With many factors working in his favor, Pirate outfielder Jack Suwinski could be in line for a big 2023 season
The Pittsburgh Pirates saw young outfielder Jack Suwinski make his debut last season. Suwinski was nearly a 2.0 fWAR player in less than 400 plate appearances and 110 games. His rookie season was overall decent, but the slugger could be in for a big 2023 based on his splits and other underlying numbers from 2022.
Suwiinski didn’t do terribly last year with the bat. He hit .202/.298/.411 with a .311 wOBA, and 100 wRC+. While he struck out in 30.6% of the 372 plate appearances he took, he also walked at a strong 11% rate. He also hit for some pop with 19 dingers and a .209 isolated slugging percentage. When everything was said and done, he was about league average in every measure.
But there are a few factors that will significantly help Suwinski next season. The first is that he’ll mostly face right-handed pitchers. With Connor Joe, the Pittsburgh Pirates can mitigate some of Suwinski’s struggles against same-handed pitching. The power-hitting outfielder hit for quality of .237/.330/.465 triple-slash with a 122 wRC+ vs. RHP, but when he faced a southpaw, he hit just .122/.225/.286 with a meager 47 wRC+. That’s a massive difference in production. He had very similar numbers to Arizona Diamondbacks first baseman Christian Walker when he faced a right-hander, but something more akin to Austin Hedges.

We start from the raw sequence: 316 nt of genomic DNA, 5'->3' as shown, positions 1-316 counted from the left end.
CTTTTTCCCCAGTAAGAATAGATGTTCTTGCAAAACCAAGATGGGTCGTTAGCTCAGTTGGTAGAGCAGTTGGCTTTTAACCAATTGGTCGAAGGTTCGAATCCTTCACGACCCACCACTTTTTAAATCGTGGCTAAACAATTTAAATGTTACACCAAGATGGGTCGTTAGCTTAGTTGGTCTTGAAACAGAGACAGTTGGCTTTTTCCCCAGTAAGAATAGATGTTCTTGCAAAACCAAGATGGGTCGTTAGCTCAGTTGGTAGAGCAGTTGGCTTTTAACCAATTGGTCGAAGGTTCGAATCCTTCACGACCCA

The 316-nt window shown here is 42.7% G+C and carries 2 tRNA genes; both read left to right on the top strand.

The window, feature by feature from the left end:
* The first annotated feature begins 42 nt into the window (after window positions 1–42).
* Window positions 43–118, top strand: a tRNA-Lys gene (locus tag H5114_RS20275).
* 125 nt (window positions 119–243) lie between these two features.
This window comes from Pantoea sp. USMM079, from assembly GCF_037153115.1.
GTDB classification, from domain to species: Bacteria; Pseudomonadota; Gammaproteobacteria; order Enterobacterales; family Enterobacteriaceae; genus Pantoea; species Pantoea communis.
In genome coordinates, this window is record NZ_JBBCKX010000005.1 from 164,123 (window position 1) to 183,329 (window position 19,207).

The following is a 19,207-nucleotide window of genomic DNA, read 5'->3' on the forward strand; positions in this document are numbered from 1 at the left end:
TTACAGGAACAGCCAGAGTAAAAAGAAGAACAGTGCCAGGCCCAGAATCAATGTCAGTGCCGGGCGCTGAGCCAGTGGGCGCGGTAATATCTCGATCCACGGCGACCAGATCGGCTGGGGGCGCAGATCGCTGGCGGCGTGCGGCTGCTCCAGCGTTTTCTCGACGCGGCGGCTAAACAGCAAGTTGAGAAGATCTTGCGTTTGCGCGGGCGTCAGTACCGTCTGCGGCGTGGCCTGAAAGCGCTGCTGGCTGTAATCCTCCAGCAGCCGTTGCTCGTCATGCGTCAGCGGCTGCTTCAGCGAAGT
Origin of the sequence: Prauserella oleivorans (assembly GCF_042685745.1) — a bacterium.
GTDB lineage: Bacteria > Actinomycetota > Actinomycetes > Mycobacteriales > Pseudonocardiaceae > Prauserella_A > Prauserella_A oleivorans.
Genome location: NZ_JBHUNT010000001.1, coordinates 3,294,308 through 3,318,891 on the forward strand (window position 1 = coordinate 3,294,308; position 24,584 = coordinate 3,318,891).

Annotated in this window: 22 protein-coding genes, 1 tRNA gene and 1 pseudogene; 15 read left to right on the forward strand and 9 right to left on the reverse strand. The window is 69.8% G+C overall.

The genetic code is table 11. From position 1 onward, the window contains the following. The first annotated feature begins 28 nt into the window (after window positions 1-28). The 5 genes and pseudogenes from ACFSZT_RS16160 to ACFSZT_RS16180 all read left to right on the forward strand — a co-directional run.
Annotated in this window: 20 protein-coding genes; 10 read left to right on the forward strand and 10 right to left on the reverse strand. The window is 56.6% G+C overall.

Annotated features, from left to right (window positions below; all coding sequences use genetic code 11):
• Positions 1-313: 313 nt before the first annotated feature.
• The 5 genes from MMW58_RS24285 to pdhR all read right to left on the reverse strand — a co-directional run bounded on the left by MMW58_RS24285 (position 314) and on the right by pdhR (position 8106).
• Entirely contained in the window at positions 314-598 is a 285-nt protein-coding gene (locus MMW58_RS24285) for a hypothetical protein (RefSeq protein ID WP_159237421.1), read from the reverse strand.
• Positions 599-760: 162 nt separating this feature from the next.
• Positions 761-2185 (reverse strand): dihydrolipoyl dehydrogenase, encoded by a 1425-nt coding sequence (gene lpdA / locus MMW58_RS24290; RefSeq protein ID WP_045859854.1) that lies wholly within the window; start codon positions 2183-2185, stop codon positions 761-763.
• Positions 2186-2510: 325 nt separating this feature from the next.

The next reason is he had a barrel rate of 12.2%, which was in the top 86th percentile last year. With the new shift rules, Suwinski can fully take advantage of his ability to make quality contact. The outfielder was shifted 71.2% of the time last year. He should be able to find grass more often next year, given his ability to hit the ball hard with a good launch angle and the lack of a full-on shift.
Suwinski could make major strides this season. With his ability to consistently make quality contact and a much more toned-down shift, batted balls should fall more often. Now that the Bucs have the ability to platoon him and take advantage of his ability to crush right-handed pitching, Suwinski will have a lot working in his favor next season.